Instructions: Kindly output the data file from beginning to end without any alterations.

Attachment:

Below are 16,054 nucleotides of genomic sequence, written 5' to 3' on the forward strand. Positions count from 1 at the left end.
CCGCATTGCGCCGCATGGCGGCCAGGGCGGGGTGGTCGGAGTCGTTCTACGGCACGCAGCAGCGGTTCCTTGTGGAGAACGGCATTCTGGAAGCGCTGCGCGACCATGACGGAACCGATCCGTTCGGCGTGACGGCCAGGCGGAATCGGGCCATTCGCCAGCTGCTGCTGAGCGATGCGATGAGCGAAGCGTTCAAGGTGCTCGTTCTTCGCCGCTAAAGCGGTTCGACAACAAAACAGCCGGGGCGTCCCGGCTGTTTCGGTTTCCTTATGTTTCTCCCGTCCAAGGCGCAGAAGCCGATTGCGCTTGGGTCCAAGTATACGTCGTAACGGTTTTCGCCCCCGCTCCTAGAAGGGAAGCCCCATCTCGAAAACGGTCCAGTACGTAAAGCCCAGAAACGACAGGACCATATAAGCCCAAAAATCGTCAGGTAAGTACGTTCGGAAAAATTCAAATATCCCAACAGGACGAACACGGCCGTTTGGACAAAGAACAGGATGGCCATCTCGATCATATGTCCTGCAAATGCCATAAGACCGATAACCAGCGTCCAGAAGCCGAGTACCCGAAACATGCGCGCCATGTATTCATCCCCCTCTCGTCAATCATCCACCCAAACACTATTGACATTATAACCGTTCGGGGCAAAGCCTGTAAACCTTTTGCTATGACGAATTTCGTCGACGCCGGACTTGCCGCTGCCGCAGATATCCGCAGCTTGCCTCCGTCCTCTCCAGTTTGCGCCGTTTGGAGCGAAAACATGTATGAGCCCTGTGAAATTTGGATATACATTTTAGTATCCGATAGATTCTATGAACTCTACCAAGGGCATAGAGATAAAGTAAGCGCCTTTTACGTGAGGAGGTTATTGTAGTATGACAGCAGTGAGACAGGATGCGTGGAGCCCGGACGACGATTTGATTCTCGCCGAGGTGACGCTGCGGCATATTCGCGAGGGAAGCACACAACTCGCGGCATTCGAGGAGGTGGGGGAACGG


Below are 16,054 nucleotides of genomic sequence, written 5' to 3' on the forward strand. Positions count from 1 at the left end.
CCGCATTGCGCCGCATGGCGGCCAGGGCGGGGTGGTCGGAGTCGTTCTACGGCACGCAGCAGCGGTTCCTTGTGGAGAACGGCATTCTGGAAGCGCTGCGCGACCATGACGGAACCGATCCGTTCGGCGTGACGGCCAGGCGGAATCGGGCCATTCGCCAGCTGCTGCTGAGCGATGCGATGAGCGAAGCGTTCAAGGTGCTCGTTCTTCGCCGCTAAAGCGGTTCGACAACAAAACAGCCGGGGCGTCCCGGCTGTTTCGGTTTCCTTATGTTTCTCCCGTCCAAGGCGCAGAAGCCGATTGCGCTTGGGTCCAAGTATACGTCGTAACGGTTTTCGCCCCCGCTCCTAGAAGGGAAGCCCCATCTCGAAAACGGTCCAGTACGTAAAGCCCAGAAACGACAGGACCATATAAGCCCAAAAATCGTCAGGTAAGTACGTTCGGAAAAATTCAAATATCCCAACAGGACGAACACGGCCGTTTGGACAAAGAACAGGATGGCCATCTCGATCATATGTCCTGCAAATGCCATAAGACCGATAACCAGCGTCCAGAAGCCGAGTACCCGAAACATGCGCGCCATGTATTCATCCCCCTCTCGTCAATCATCCACCCAAACACTATTGACATTATAACCGTTCGGGGCAAAGCCTGTAAACCTTTTGCTATGACGAATTTCGTCGACGCCGGACTTGCCGCTGCCGCAGATATCCGCAGCTTGCCTCCGTCCTCTCCAGTTTGCGCCGTTTGGAGCGAAAACATGTATGAGCCCTGTGAAATTTGGATATACATTTTAGTATCCGATAGATTCTATGAACTCTACCAAGGGCATAGAGATAAAGTAAGCGCCTTTTACGTGAGGAGGTTATTGTAGTATGACAGCAGTGAGACAGGATGCGTGGAGCCCGGACGACGATTTGATTCTCGCCGAGGTGACGCTGCGGCATATTCGCGAGGGAAGCACACAACTCGCGGCATTCGAGGAGGTGGGGGAACGG